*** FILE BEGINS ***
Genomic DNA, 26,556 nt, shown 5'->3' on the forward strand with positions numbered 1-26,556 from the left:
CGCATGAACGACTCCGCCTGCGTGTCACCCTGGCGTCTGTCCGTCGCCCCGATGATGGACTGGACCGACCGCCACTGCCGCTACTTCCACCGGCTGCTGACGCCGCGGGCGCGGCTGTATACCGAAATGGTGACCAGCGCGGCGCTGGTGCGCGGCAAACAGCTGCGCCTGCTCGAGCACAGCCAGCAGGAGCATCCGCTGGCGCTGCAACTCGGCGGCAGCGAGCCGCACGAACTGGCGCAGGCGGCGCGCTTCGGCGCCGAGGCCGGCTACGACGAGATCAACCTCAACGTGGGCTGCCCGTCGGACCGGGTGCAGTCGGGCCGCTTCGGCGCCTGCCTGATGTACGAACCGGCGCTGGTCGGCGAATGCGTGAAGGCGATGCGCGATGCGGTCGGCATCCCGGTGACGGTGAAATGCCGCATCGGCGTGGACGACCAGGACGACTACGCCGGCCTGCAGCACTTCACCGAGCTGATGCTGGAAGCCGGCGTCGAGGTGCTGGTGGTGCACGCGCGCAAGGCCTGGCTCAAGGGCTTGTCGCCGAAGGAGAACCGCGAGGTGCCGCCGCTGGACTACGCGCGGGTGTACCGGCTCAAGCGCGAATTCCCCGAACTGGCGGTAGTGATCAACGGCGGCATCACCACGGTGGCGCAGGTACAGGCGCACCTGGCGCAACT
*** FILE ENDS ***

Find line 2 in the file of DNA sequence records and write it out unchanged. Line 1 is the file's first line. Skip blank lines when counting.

CGCATGAACGACTCCGCCTGCGTGTCACCCTGGCGTCTGTCCGTCGCCCCGATGATGGACTGGACCGACCGCCACTGCCGCTACTTCCACCGGCTGCTGACGCCGCGGGCGCGGCTGTATACCGAAATGGTGACCAGCGCGGCGCTGGTGCGCGGCAAACAGCTGCGCCTGCTCGAGCACAGCCAGCAGGAGCATCCGCTGGCGCTGCAACTCGGCGGCAGCGAGCCGCACGAACTGGCGCAGGCGGCGCGCTTCGGCGCCGAGGCCGGCTACGACGAGATCAACCTCAACGTGGGCTGCCCGTCGGACCGGGTGCAGTCGGGCCGCTTCGGCGCCTGCCTGATGTACGAACCGGCGCTGGTCGGCGAATGCGTGAAGGCGATGCGCGATGCGGTCGGCATCCCGGTGACGGTGAAATGCCGCATCGGCGTGGACGACCAGGACGACTACGCCGGCCTGCAGCACTTCACCGAGCTGATGCTGGAAGCCGGCGTCGAGGTGCTGGTGGTGCACGCGCGCAAGGCCTGGCTCAAGGGCTTGTCGCCGAAGGAGAACCGCGAGGTGCCGCCGCTGGACTACGCGCGGGTGTACCGGCTCAAGCGCGAATTCCCCGAACTGGCGGTAGTGATCAACGGCGGCATCACCACGGTGGCGCAGGTACAGGCGCACCTGGCGCAACT